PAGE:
Poster 68 microbiologie

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G/P genotypes of Rotavirus circulating in Tunisia
(2008-2009)

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Poster 68 microbiologie

  1. 1. G/P genotypes of Rotavirus circulating in Tunisia (2008-2009) Mouna Ben Hadj Fredj, Imène Fodha, Saoussen Kacem, Anissa Chouikha, Abdelhalim Trabelsi UR06SP20, Laboratory of Microbiology, Sahloul University Hospital, 4054 Sousse, Tunisia 2011 Microbiologie Poster 68
  2. 2. <ul><li>Group A rotaviruses are the leading cause of severe diarrhoea in infants and young children worldwide. </li></ul><ul><li>The proteins VP7 and VP4 make up the external viral capsid and present type-specific antigens responsible respectively for rotavirus classification into G and P genotypes. </li></ul><ul><li>The incidence and distribution of human group A rotavirus genotypes varies between geographical areas during a rotavirus season and from one season to the next. </li></ul><ul><li>Aim of the study: </li></ul><ul><li>Characterization of the different genotypes G and P circulating in Tunisia between 2008 and 2009. </li></ul>Introduction
  3. 3. Material and methods <ul><li>Material </li></ul><ul><li>- Period of study: 1 st January 2008 to 31 december 2009. </li></ul><ul><li>- 380 stools conserved at -20°C until use. </li></ul><ul><li>- From infants less than 5 years consulting or hospitalized for acute gastroenteritis in twelve Tunisian hospitals. </li></ul>
  4. 4. Material and methods <ul><li>Methods </li></ul><ul><ul><li>Rotavirus antigen detection: </li></ul></ul><ul><li>An enzyme-linked immunosorbent assay (DAKO, cambridge, United Kingdom) for rotavirus group A was performed on a 10% suspension of fecal material in phosphate buffer. </li></ul><ul><ul><li>Typing VP7/ VP4: </li></ul></ul><ul><li>- dsRNA was extracted and purified using TRIzol® (Gibco) extraction method. </li></ul><ul><li>- The extracted RNA was used for a semi-nested multiplex reverse transcription PCR (RT-PCR) after specific priming with VP7 and VP4 consensus primer pairs [Das et al., 1995, Gentsh et al., 1992 and Iturriza et al., 2000]. </li></ul>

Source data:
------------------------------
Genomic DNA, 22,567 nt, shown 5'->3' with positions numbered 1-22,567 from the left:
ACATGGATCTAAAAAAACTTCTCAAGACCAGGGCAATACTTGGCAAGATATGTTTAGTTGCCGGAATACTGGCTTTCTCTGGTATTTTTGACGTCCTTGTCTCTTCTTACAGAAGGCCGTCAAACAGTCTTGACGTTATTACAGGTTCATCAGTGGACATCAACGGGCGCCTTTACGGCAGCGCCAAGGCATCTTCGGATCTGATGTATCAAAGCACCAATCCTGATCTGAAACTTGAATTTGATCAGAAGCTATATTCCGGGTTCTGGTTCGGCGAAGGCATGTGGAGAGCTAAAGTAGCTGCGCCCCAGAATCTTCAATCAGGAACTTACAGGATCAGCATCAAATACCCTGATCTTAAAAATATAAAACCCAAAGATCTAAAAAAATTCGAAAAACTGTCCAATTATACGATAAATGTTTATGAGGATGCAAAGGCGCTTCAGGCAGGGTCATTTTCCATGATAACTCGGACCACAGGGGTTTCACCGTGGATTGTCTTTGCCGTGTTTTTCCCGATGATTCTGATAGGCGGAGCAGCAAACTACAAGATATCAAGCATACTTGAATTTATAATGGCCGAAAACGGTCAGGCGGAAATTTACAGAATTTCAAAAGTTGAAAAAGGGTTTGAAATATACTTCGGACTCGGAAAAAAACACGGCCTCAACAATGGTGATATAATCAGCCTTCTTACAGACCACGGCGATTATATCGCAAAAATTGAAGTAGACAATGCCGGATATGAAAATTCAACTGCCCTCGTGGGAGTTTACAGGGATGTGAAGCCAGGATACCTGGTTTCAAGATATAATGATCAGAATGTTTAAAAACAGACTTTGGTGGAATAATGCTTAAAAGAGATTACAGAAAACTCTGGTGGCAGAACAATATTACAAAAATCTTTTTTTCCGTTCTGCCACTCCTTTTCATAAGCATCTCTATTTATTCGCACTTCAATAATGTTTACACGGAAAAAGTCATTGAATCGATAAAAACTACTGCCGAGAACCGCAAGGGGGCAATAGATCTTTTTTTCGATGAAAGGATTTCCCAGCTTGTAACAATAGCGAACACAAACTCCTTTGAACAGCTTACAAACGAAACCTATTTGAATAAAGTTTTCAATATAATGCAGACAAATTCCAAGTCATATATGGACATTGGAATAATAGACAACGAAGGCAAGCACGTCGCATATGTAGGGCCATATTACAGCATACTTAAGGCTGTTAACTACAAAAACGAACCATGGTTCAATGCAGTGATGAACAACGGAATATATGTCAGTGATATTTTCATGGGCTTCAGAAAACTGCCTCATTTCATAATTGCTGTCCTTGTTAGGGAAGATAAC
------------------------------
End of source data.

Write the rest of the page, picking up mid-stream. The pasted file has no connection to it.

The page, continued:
5. 5. Results <ul><li>Rotavirus antigen detection: </li></ul><ul><li>- The rotavirus group A was found in 87 stools among 380, </li></ul><ul><li>with the prevalence of 23% . </li></ul><ul><li>Tunisia: 1995-1999 : 17% [Trabelsi et al., 2000]. </li></ul><ul><li>2005-2007 : 21% [ Chouikha et al., 2009]. </li></ul><ul><li>Near the results found in Egypt 21% [El Mohamady H et al. , 2006 ] </li></ul><ul><li>and in Libye 26% [Ali MB et al., 2005]. </li></ul><ul><li>Less than results found in Argentine 62% [ Argüelles M.H et al. , </li></ul><ul><li>2000], in Ghana 40,5% [George Aet al., 2003],in Taiwan 55% </li></ul><ul><li>[Yuk-Lan Sung et al., 2004]. </li></ul>
  6. 6. <ul><li>G typing (VP7): </li></ul>58 strains typed: 4 different genotypes - Our study showed inhabituel increase of the prevalence of G3 between 2008-2009 comparing with previous studies in Tunisia where the predominant genotype was G1 [Chouikha et al., 2007]. - As we know, G3 is one of the most common genotypes worldwide but in Tunisia, no any case was detected between 1995 and 1999 [Trabelsi et al., 2000], between 2005-2006, G3 was predominant and in 2007, is unexpected to detect a predominance of G2 [Chouikha et al., 2009, in press]. Results
  7. 7. <ul><li>P typing (VP4): </li></ul>53 strains typed: 2 different genotypes - P[8] and P[4] genotypes were found in Tunisia since 1995 [Trabelsi et al., 2000]. - In this study, the genotype P[6] was totally absent, this genotype was found in the previous tunisian study [Trabelsi et al., 2000]. - P[8] was predominant in Tunisia since 1995 [Trabelsi et al., 2000; Chouikha et al., 2007] and it is one of the most common VP4 types worldwide. Results
  8. 8. <ul><li>It was unexpected to detect a predominance of G3 genotypes during 2008-2009, as the major VP7 genotype usually found in Tunisia from 1995 to 2007 was G1. </li></ul><ul><li>The detection of multiple rotavirus strains in single faecal specimen demonstrates the potential for gene reassortment to occur at high rates in natural rotavirus infections. </li></ul>Discussion-Conclusion These results underline the need for regular surveillance of circulating Tunisian strains

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